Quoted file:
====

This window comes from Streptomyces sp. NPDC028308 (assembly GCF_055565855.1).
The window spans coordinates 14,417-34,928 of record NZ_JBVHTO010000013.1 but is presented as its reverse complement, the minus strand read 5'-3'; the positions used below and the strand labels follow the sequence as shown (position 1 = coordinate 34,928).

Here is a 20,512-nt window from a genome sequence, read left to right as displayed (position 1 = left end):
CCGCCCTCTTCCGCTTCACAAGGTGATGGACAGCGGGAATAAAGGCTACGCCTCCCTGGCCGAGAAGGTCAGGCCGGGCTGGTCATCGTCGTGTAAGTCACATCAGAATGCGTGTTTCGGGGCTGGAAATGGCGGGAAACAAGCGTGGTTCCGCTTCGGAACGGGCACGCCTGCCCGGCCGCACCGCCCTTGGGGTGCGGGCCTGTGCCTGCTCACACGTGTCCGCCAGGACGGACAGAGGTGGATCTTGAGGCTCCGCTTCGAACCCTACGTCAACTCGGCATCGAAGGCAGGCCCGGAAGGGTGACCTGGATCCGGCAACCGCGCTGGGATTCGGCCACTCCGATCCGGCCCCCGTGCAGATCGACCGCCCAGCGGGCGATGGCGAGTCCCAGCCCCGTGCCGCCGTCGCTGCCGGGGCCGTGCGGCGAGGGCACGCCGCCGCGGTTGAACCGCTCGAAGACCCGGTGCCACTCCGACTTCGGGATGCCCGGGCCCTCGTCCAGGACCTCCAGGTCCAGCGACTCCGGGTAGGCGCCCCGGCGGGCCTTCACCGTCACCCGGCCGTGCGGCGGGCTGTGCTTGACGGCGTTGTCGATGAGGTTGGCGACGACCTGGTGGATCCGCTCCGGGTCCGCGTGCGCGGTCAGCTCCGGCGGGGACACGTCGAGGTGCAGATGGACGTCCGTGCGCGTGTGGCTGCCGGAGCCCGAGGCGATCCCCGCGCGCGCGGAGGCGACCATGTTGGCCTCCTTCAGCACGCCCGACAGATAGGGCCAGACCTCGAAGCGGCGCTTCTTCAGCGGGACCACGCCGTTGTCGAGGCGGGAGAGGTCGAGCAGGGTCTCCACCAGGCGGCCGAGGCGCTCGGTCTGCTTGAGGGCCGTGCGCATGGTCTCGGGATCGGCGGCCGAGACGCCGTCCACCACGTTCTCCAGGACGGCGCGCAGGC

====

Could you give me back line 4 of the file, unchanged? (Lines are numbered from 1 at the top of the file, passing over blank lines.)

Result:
CCGCCCTCTTCCGCTTCACAAGGTGATGGACAGCGGGAATAAAGGCTACGCCTCCCTGGCCGAGAAGGTCAGGCCGGGCTGGTCATCGTCGTGTAAGTCACATCAGAATGCGTGTTTCGGGGCTGGAAATGGCGGGAAACAAGCGTGGTTCCGCTTCGGAACGGGCACGCCTGCCCGGCCGCACCGCCCTTGGGGTGCGGGCCTGTGCCTGCTCACACGTGTCCGCCAGGACGGACAGAGGTGGATCTTGAGGCTCCGCTTCGAACCCTACGTCAACTCGGCATCGAAGGCAGGCCCGGAAGGGTGACCTGGATCCGGCAACCGCGCTGGGATTCGGCCACTCCGATCCGGCCCCCGTGCAGATCGACCGCCCAGCGGGCGATGGCGAGTCCCAGCCCCGTGCCGCCGTCGCTGCCGGGGCCGTGCGGCGAGGGCACGCCGCCGCGGTTGAACCGCTCGAAGACCCGGTGCCACTCCGACTTCGGGATGCCCGGGCCCTCGTCCAGGACCTCCAGGTCCAGCGACTCCGGGTAGGCGCCCCGGCGGGCCTTCACCGTCACCCGGCCGTGCGGCGGGCTGTGCTTGACGGCGTTGTCGATGAGGTTGGCGACGACCTGGTGGATCCGCTCCGGGTCCGCGTGCGCGGTCAGCTCCGGCGGGGACACGTCGAGGTGCAGATGGACGTCCGTGCGCGTGTGGCTGCCGGAGCCCGAGGCGATCCCCGCGCGCGCGGAGGCGACCATGTTGGCCTCCTTCAGCACGCCCGACAGATAGGGCCAGACCTCGAAGCGGCGCTTCTTCAGCGGGACCACGCCGTTGTCGAGGCGGGAGAGGTCGAGCAGGGTCTCCACCAGGCGGCCGAGGCGCTCGGTCTGCTTGAGGGCCGTGCGCATGGTCTCGGGATCGGCGGCCGAGACGCCGTCCACCACGTTCTCCAGGACGGCGCGCAGGC